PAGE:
5 Ways To Celebrate the Holidays Away From Home

By the SMU Digital Marketing Team

Living abroad sure has its perks: From being able to discover new cultures to learning to be self-reliant, there are plenty of life-changing benefits to studying or working overseas. For many of us, however, there’s no place like home during the festive season — especially after having experienced the tumultuous global events of the past year or two. But just because celebrating the holidays away from home is a little different does not make it all bad. With Diwali, Christmas and New Year coming up as we near the end of 2021, here are some tips on evoking and enjoying the festivities right here in Singapore:



1. Transform your room/home into a festive wonderland

It doesn’t take a degree in psychology to figure out that fairy lights, bright colours and other festive touches go a long way in lifting our mood. Research has proven that certain forms of holiday decorating can boost spirits: Nostalgia — perhaps evoked through festive tunes or the retelling of familiar narratives — can promote a sense of optimism, while sensory elements like lights and colour can create a neurological shift and boost mental health.

Even if the extent of your holiday decorating experience has largely been limited to assembling a mini Christmas tree from Daiso, it’s never too late to channel your inner Martha Stewart. Start by streaming shows like Netflix’s Mr Christmas to pick up ideas on cost-efficient ways to turn your living space into a holiday staycay. Or check out hacks on how to create a DIY rangoli on YouTube and design your own harbinger of positivity and good luck.



2. Set up a virtual Secret Santa

Let’s face it, one of the best parts about the holidays is a Christmas gift exchange. But just because you can’t gather with your family to rip open presents on Christmas morning does not mean you can’t start a new gifting ritual. Websites like Elfster allow participants to create wish lifts, set a budget and remotely assign gift recipients in just a few clicks. Other helpful sites even allow users to create wish lists complete with links to online stores, so you can shop for gifts safely and efficiently — without having to worry about visiting the post office to ship your parcel.

Then, organise a virtual gift exchange party to open your gifts on camera. Consider letting everyone take stabs at guessing their own Secret Santa and watch as everyone put on their best poker faces!



3. Plan a foodie virtual party

Think outside the (gift) box when it comes to planning a fun-filled, creative festive virtual party. In addition to opening presents online or simply chatting with your nearest and dearest, why not organise a virtual cooking party and recreate family recipes in your kitchen?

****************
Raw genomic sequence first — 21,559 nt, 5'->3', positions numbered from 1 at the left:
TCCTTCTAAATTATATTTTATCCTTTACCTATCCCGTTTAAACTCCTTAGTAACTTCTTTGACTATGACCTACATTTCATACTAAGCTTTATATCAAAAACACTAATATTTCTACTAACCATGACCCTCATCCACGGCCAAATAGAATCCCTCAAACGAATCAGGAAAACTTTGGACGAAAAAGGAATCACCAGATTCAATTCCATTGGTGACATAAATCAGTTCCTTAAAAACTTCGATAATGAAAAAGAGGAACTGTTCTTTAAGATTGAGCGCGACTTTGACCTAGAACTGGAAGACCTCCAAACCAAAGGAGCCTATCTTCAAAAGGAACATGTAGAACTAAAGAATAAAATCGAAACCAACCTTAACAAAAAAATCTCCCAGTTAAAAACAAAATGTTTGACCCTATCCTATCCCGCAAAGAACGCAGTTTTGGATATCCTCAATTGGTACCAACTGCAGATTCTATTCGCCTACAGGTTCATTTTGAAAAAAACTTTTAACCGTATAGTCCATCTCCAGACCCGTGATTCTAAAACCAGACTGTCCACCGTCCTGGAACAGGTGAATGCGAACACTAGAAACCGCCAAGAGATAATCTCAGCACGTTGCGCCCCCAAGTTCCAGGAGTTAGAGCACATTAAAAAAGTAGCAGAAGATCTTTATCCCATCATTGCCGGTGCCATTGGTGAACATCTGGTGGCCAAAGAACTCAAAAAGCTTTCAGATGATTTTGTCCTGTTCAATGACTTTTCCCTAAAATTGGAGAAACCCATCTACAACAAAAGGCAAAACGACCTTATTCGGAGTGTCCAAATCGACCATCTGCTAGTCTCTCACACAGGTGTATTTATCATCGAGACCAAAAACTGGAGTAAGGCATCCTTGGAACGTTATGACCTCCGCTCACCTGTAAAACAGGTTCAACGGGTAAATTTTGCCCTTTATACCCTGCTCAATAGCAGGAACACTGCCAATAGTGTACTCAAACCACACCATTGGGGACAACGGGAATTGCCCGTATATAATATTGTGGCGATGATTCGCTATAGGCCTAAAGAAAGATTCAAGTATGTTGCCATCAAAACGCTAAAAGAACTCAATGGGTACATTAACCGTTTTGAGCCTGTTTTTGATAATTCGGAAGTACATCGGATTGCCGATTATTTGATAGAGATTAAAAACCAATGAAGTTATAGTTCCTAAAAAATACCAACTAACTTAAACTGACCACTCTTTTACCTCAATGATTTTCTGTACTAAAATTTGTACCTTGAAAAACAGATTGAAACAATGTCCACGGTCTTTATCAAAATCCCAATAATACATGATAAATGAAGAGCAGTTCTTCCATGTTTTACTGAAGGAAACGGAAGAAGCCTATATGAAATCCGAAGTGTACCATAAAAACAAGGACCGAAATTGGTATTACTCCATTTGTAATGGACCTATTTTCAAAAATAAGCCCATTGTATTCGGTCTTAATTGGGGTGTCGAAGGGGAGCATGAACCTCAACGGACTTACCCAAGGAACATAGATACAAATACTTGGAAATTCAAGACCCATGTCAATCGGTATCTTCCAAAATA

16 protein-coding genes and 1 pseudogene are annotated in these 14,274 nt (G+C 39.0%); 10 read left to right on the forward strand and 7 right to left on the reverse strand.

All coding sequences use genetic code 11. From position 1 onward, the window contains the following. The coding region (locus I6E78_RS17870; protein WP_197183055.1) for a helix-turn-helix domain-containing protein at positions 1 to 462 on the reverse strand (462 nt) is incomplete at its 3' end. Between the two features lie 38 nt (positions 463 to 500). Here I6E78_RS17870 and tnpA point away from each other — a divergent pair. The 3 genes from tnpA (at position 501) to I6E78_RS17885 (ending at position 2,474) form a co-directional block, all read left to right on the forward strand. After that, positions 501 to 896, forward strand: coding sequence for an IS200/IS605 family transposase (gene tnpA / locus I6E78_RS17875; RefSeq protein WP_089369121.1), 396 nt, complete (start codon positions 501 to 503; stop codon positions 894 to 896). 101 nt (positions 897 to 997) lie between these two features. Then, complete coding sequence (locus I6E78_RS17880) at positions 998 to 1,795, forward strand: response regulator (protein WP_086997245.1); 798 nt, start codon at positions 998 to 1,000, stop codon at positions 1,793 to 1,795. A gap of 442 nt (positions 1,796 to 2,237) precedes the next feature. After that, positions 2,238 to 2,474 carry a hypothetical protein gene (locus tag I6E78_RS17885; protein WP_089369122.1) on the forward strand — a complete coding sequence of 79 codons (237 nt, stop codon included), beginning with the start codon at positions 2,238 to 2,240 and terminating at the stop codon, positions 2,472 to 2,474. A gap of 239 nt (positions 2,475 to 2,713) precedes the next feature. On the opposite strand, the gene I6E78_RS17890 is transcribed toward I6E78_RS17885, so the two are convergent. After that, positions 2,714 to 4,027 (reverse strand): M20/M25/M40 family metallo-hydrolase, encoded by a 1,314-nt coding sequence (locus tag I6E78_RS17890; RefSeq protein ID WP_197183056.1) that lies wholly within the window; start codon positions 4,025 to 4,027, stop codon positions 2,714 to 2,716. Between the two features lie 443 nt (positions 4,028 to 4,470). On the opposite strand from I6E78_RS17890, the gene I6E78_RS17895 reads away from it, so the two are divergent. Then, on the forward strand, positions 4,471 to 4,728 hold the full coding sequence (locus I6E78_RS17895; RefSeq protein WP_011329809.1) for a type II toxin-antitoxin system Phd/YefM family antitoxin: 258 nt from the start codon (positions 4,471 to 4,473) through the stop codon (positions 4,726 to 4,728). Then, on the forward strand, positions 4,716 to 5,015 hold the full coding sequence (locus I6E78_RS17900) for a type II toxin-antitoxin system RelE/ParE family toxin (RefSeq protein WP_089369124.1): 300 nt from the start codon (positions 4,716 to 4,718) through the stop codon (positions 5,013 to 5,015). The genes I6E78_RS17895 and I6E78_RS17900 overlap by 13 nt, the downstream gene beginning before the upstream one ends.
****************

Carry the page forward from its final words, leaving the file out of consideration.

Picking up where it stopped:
A 2013 study that examined the impact of cooking on family relationships and cultural identity development has found that cooking can be “a vehicle of connection to both family and culture” while promoting bonding over a shared goal.

Take the opportunity to invite the top chefs in your family to submit their best recipes ahead of the event, and compile them into a lovingly designed e-recipe book or even a blog. Or set up a social media group for family members to upload recipes, links and even photo albums of the dishes recreated in their kitchens. Then, curate a menu for the virtual party complete with the selected recipes. To level up, design a themed backdrop for everyone to use when they’ve finished cooking and are digging into their dishes as a family.



4. Find your tribe

With the absence of a family and friends network one could rely on for support, being in a foreign land can increase one’s susceptibility to mental health issues. However, spending the holidays away from home does not mean you need to be all alone.

Gather a few fellow countrymen or women to catch up on the latest pop culture back home – virtually or physically – while keeping within the recommended Safe Management Measures of course. Pay homage to your roots by visiting restaurants serving food from your hometown (in small groups), send food deliveries, or simply check in on one another.

For the culinarily-gifted, whip up some dishes from back home and share them via delivery to help your compatriots feel less homesick.



5. Spread the festive cheer

The holiday season is often tougher on those in need. Try getting in touch with groups that care for migrant workers to see how you can help residents of certain dormitories — many of whom have not been permitted to leave their dwellings since the start of the pandemic. For example, ItsRainingRaincoats, a local initiative that aims to spread kindness to migrant workers in Singapore, runs an annual drive to distribute Diwali care packs and food to the community. You may even start your own virtual SMU student community service initiative and explore how you can help groups such as residents of nursing homes who are unable to receive visitors during the pandemic, or round up fellow international students to “adopt” a family in need for the holidays by preparing a festive meal, care hamper and gifts.